It’s time to think about songs for summer. (I’ve pinched this image, these are not my songs – but I really must check out “My Friend, the Dictionary!)
What do I think about when choosing what we are going to sing? When we were first setting up the choir’s current structure, the idea of a song choice committee was mooted, and I confess I vetoed it. I know there are choirs where this works, but not for me. I’m very happy for people to suggest a song, but as Musical Director I need to have the last word. I may have used the phrase “benign dictatorship”.
Musically, a song needs to be appealing. I like interesting harmonies, and each part should be fun to sing – no arrangements where the altos sing the same three notes. A good choir song will be complex enough to be interesting, but simple enough to learn by ear, by heart. (Actually, those boring alto lines that only ever use three notes are really difficult to learn: the brain likes a melody.)
When it comes to lyrics, we need to be able to sing the words happily standing next to people we don’t know well – no Afternoon Delight or Nobody Does it Better. We’re not going to sing Delilah. I don’t choose many love songs and when I do, I like a refrain like “We’ll always be together, together in electric dreams.” Overall, I like a song that makes sense when it is sung as a group, as “we” as well as “I”.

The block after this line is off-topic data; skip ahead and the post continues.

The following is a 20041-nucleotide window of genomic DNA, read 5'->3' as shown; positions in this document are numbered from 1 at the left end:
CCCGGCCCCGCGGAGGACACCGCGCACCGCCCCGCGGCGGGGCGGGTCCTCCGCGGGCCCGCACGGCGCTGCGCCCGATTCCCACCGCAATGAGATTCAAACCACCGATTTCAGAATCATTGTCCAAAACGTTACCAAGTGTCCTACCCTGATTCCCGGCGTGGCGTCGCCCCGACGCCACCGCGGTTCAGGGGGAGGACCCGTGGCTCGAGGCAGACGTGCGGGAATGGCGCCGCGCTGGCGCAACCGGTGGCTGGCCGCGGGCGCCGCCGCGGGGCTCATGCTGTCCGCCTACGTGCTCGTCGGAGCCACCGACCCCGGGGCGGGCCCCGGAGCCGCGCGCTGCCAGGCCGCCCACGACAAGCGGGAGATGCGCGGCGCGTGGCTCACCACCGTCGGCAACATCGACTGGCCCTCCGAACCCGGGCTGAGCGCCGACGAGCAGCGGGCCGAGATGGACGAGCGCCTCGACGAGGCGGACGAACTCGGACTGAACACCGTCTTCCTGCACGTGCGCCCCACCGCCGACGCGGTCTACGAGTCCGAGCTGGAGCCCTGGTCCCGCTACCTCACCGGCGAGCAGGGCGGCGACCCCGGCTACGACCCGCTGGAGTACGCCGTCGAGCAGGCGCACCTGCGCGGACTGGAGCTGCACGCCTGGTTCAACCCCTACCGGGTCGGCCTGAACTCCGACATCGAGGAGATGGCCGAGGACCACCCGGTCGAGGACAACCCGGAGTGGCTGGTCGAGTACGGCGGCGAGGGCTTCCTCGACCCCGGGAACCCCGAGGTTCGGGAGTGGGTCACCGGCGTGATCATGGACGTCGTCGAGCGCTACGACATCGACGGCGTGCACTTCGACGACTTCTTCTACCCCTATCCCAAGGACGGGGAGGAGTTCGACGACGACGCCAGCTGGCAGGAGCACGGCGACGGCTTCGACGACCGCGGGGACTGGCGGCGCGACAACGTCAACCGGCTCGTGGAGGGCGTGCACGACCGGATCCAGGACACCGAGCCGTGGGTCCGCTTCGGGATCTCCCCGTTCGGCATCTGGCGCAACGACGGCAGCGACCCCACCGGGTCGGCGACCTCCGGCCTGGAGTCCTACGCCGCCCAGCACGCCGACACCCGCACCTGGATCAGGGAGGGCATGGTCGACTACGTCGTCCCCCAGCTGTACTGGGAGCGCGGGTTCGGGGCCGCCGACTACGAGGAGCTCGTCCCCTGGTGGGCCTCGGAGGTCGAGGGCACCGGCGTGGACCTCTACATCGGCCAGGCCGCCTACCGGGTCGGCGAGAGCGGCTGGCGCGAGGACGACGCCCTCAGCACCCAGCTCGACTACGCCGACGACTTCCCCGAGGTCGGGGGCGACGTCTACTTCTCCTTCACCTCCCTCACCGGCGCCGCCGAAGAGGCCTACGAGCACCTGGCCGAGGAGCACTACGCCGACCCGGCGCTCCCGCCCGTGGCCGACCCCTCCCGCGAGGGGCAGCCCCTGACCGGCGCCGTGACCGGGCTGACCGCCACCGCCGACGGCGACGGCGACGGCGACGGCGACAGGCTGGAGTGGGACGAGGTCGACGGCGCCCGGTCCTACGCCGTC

We state in our constitution:
The choir is not aligned to any political party or religious denomination. The committee and the choir performances reflect the commitment of the choir to issues … concerned with equality, humanity and respect and which celebrate the rich diversity of our local and national community.
(A side note: I’d forgotten we used the phrase “national community” and I feel unsure whether there is such a thing – but I can see we thought “local community” was too limiting. I hope we have the capability to reach beyond national boundaries as well.)
I do seek out songs which chime with our values. Every time we say the lyrics together we express something about our identity, and it strengthens the group spirit. I like to sing songs in other languages to find kinship with people across the world. They have to have musical worth, too. Worthy sentiments without musical interest won’t make the cut.
Not every song we choose is deep and meaningful. There is always room for songs that are just fun to sing – The Sloop John B, Don’t Sit under the Apple Tree, Time after Time.
Over the past year, the over-riding theme of our songs has been togetherness and resilience. We are all experiencing our lives separately and everyone has their own difficulties. It seemed important to get by with a little help from our friends, to keep our hearts good in the bad times, to put a little love in our hearts, accentuate the positive and to know that better times will come. Most of these songs were in our repertoire already, because these values are exactly the sort of thing we like to sing about.
As we sing in Unison in Harmony, “What we sing is what we are.”